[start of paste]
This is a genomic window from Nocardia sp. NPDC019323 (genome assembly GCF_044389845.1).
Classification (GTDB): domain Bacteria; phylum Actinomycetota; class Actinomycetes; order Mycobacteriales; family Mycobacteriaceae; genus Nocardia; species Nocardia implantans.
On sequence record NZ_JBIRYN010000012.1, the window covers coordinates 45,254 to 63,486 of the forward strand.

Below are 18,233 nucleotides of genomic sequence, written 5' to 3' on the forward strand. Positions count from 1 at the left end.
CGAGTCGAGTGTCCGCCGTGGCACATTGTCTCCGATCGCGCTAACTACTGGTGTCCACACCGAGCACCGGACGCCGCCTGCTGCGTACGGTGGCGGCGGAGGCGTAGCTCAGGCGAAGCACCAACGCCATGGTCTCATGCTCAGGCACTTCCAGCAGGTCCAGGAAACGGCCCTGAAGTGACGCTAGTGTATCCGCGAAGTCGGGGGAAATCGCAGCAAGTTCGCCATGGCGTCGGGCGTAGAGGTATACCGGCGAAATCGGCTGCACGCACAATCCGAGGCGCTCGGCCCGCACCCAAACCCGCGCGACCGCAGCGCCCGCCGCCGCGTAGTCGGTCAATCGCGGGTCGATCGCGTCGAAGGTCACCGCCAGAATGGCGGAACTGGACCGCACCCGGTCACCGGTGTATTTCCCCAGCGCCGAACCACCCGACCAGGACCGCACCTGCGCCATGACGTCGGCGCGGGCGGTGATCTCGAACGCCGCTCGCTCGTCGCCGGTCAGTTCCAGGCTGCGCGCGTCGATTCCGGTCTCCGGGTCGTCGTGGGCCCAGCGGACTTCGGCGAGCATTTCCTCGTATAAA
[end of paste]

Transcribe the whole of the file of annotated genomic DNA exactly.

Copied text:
This is a genomic window from Nocardia sp. NPDC019323 (genome assembly GCF_044389845.1).
Classification (GTDB): domain Bacteria; phylum Actinomycetota; class Actinomycetes; order Mycobacteriales; family Mycobacteriaceae; genus Nocardia; species Nocardia implantans.
On sequence record NZ_JBIRYN010000012.1, the window covers coordinates 45,254 to 63,486 of the forward strand.

Below are 18,233 nucleotides of genomic sequence, written 5' to 3' on the forward strand. Positions count from 1 at the left end.
CGAGTCGAGTGTCCGCCGTGGCACATTGTCTCCGATCGCGCTAACTACTGGTGTCCACACCGAGCACCGGACGCCGCCTGCTGCGTACGGTGGCGGCGGAGGCGTAGCTCAGGCGAAGCACCAACGCCATGGTCTCATGCTCAGGCACTTCCAGCAGGTCCAGGAAACGGCCCTGAAGTGACGCTAGTGTATCCGCGAAGTCGGGGGAAATCGCAGCAAGTTCGCCATGGCGTCGGGCGTAGAGGTATACCGGCGAAATCGGCTGCACGCACAATCCGAGGCGCTCGGCCCGCACCCAAACCCGCGCGACCGCAGCGCCCGCCGCCGCGTAGTCGGTCAATCGCGGGTCGATCGCGTCGAAGGTCACCGCCAGAATGGCGGAACTGGACCGCACCCGGTCACCGGTGTATTTCCCCAGCGCCGAACCACCCGACCAGGACCGCACCTGCGCCATGACGTCGGCGCGGGCGGTGATCTCGAACGCCGCTCGCTCGTCGCCGGTCAGTTCCAGGCTGCGCGCGTCGATTCCGGTCTCCGGGTCGTCGTGGGCCCAGCGGACTTCGGCGAGCATTTCCTCGTATAAA